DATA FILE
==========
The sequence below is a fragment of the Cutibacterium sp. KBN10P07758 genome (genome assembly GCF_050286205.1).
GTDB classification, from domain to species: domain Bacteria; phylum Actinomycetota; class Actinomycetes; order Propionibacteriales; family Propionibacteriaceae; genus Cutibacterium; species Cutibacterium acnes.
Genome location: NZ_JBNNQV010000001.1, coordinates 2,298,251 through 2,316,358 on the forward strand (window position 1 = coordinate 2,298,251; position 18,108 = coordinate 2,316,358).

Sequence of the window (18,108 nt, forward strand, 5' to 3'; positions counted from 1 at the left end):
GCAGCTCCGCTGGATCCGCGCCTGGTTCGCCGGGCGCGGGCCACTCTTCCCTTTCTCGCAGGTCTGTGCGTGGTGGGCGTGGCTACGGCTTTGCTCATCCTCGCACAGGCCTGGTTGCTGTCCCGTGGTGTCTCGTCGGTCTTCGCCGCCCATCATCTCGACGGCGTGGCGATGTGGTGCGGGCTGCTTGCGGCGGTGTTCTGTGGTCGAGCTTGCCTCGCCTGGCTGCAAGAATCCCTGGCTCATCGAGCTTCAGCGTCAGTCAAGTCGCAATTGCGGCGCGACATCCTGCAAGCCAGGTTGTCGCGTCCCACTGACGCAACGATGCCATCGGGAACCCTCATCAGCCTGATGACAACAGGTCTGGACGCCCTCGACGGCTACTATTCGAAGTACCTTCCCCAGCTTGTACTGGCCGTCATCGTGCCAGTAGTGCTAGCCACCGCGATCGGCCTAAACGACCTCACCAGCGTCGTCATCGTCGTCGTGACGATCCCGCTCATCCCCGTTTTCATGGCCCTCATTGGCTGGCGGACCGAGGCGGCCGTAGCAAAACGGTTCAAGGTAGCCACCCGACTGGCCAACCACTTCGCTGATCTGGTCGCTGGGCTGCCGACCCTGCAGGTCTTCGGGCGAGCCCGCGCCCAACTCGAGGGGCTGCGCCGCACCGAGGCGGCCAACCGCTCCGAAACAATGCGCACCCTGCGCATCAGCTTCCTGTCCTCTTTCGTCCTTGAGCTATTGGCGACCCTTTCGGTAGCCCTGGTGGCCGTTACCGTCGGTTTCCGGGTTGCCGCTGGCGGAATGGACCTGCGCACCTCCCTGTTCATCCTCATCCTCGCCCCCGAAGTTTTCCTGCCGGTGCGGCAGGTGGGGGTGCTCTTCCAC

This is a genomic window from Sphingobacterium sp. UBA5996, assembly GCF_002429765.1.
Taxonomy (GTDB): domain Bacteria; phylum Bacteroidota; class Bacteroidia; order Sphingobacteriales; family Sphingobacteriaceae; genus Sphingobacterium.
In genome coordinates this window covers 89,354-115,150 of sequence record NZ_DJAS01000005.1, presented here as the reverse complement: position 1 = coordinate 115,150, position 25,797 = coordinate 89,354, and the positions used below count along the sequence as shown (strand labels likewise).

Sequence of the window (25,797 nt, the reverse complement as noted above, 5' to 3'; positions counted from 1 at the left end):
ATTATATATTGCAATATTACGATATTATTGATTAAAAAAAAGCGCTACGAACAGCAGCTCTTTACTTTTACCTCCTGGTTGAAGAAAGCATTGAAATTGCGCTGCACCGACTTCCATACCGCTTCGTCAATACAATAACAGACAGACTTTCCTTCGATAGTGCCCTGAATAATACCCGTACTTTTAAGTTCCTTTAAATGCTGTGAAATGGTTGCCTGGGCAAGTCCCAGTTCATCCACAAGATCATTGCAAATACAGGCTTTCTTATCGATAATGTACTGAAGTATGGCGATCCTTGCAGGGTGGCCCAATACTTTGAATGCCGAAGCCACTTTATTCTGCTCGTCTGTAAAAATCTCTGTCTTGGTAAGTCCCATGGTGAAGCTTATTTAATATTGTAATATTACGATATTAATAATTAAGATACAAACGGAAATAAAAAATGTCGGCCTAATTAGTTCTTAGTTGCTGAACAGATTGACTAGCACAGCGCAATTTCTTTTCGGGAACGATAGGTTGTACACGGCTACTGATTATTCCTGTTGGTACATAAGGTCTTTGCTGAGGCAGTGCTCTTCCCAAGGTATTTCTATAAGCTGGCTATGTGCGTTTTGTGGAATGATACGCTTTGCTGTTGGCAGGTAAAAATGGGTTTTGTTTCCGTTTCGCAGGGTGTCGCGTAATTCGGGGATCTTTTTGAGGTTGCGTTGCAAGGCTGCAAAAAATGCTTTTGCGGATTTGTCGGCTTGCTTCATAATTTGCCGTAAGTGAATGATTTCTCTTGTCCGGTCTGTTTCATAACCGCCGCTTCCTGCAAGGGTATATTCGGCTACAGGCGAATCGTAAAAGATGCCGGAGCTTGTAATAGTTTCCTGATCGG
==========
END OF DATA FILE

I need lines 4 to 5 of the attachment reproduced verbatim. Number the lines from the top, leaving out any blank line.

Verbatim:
Sequence of the window (18,108 nt, forward strand, 5' to 3'; positions counted from 1 at the left end):
GCAGCTCCGCTGGATCCGCGCCTGGTTCGCCGGGCGCGGGCCACTCTTCCCTTTCTCGCAGGTCTGTGCGTGGTGGGCGTGGCTACGGCTTTGCTCATCCTCGCACAGGCCTGGTTGCTGTCCCGTGGTGTCTCGTCGGTCTTCGCCGCCCATCATCTCGACGGCGTGGCGATGTGGTGCGGGCTGCTTGCGGCGGTGTTCTGTGGTCGAGCTTGCCTCGCCTGGCTGCAAGAATCCCTGGCTCATCGAGCTTCAGCGTCAGTCAAGTCGCAATTGCGGCGCGACATCCTGCAAGCCAGGTTGTCGCGTCCCACTGACGCAACGATGCCATCGGGAACCCTCATCAGCCTGATGACAACAGGTCTGGACGCCCTCGACGGCTACTATTCGAAGTACCTTCCCCAGCTTGTACTGGCCGTCATCGTGCCAGTAGTGCTAGCCACCGCGATCGGCCTAAACGACCTCACCAGCGTCGTCATCGTCGTCGTGACGATCCCGCTCATCCCCGTTTTCATGGCCCTCATTGGCTGGCGGACCGAGGCGGCCGTAGCAAAACGGTTCAAGGTAGCCACCCGACTGGCCAACCACTTCGCTGATCTGGTCGCTGGGCTGCCGACCCTGCAGGTCTTCGGGCGAGCCCGCGCCCAACTCGAGGGGCTGCGCCGCACCGAGGCGGCCAACCGCTCCGAAACAATGCGCACCCTGCGCATCAGCTTCCTGTCCTCTTTCGTCCTTGAGCTATTGGCGACCCTTTCGGTAGCCCTGGTGGCCGTTACCGTCGGTTTCCGGGTTGCCGCTGGCGGAATGGACCTGCGCACCTCCCTGTTCATCCTCATCCTCGCCCCCGAAGTTTTCCTGCCGGTGCGGCAGGTGGGGGTGCTCTTCCAC